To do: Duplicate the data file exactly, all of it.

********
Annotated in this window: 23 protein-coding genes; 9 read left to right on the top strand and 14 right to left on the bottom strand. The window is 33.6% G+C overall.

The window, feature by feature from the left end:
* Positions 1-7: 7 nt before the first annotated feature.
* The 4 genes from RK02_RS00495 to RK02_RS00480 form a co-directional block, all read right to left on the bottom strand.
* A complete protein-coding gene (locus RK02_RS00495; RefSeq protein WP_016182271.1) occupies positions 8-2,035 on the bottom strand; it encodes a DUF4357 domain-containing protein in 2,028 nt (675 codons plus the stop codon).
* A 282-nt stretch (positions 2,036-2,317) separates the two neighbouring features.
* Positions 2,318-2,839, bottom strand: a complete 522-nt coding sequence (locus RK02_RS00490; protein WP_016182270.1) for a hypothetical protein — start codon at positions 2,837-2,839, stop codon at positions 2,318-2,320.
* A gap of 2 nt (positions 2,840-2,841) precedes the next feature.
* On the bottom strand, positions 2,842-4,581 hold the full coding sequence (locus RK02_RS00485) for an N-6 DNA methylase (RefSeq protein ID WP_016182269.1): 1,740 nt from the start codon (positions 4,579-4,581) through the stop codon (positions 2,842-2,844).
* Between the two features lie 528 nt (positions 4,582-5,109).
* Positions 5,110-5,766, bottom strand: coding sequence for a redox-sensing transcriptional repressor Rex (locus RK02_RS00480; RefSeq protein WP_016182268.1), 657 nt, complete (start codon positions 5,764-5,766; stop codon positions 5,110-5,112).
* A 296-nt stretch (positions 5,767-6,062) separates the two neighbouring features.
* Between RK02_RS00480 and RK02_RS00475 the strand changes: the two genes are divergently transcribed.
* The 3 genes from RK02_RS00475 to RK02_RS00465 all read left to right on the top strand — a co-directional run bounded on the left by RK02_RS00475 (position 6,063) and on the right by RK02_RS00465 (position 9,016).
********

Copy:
Annotated in this window: 23 protein-coding genes; 9 read left to right on the top strand and 14 right to left on the bottom strand. The window is 33.6% G+C overall.

The window, feature by feature from the left end:
* Positions 1-7: 7 nt before the first annotated feature.
* The 4 genes from RK02_RS00495 to RK02_RS00480 form a co-directional block, all read right to left on the bottom strand.
* A complete protein-coding gene (locus RK02_RS00495; RefSeq protein WP_016182271.1) occupies positions 8-2,035 on the bottom strand; it encodes a DUF4357 domain-containing protein in 2,028 nt (675 codons plus the stop codon).
* A 282-nt stretch (positions 2,036-2,317) separates the two neighbouring features.
* Positions 2,318-2,839, bottom strand: a complete 522-nt coding sequence (locus RK02_RS00490; protein WP_016182270.1) for a hypothetical protein — start codon at positions 2,837-2,839, stop codon at positions 2,318-2,320.
* A gap of 2 nt (positions 2,840-2,841) precedes the next feature.
* On the bottom strand, positions 2,842-4,581 hold the full coding sequence (locus RK02_RS00485) for an N-6 DNA methylase (RefSeq protein ID WP_016182269.1): 1,740 nt from the start codon (positions 4,579-4,581) through the stop codon (positions 2,842-2,844).
* Between the two features lie 528 nt (positions 4,582-5,109).
* Positions 5,110-5,766, bottom strand: coding sequence for a redox-sensing transcriptional repressor Rex (locus RK02_RS00480; RefSeq protein WP_016182268.1), 657 nt, complete (start codon positions 5,764-5,766; stop codon positions 5,110-5,112).
* A 296-nt stretch (positions 5,767-6,062) separates the two neighbouring features.
* Between RK02_RS00480 and RK02_RS00475 the strand changes: the two genes are divergently transcribed.
* The 3 genes from RK02_RS00475 to RK02_RS00465 all read left to right on the top strand — a co-directional run bounded on the left by RK02_RS00475 (position 6,063) and on the right by RK02_RS00465 (position 9,016).